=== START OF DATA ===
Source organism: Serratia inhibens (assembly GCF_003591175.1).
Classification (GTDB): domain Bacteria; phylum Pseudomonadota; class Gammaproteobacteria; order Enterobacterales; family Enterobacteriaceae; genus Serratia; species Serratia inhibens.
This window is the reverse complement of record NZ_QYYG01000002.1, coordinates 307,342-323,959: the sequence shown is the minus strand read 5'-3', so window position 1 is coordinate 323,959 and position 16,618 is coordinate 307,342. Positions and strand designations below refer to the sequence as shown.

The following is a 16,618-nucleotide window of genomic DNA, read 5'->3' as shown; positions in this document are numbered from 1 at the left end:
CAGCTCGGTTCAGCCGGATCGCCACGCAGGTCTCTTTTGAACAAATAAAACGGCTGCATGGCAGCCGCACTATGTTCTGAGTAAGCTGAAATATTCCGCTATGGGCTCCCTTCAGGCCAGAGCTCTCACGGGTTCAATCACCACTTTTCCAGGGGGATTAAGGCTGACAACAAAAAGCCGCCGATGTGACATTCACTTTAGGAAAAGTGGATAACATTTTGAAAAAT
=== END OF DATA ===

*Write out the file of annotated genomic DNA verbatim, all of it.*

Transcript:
Source organism: Serratia inhibens (assembly GCF_003591175.1).
Classification (GTDB): domain Bacteria; phylum Pseudomonadota; class Gammaproteobacteria; order Enterobacterales; family Enterobacteriaceae; genus Serratia; species Serratia inhibens.
This window is the reverse complement of record NZ_QYYG01000002.1, coordinates 307,342-323,959: the sequence shown is the minus strand read 5'-3', so window position 1 is coordinate 323,959 and position 16,618 is coordinate 307,342. Positions and strand designations below refer to the sequence as shown.

The following is a 16,618-nucleotide window of genomic DNA, read 5'->3' as shown; positions in this document are numbered from 1 at the left end:
CAGCTCGGTTCAGCCGGATCGCCACGCAGGTCTCTTTTGAACAAATAAAACGGCTGCATGGCAGCCGCACTATGTTCTGAGTAAGCTGAAATATTCCGCTATGGGCTCCCTTCAGGCCAGAGCTCTCACGGGTTCAATCACCACTTTTCCAGGGGGATTAAGGCTGACAACAAAAAGCCGCCGATGTGACATTCACTTTAGGAAAAGTGGATAACATTTTGAAAAAT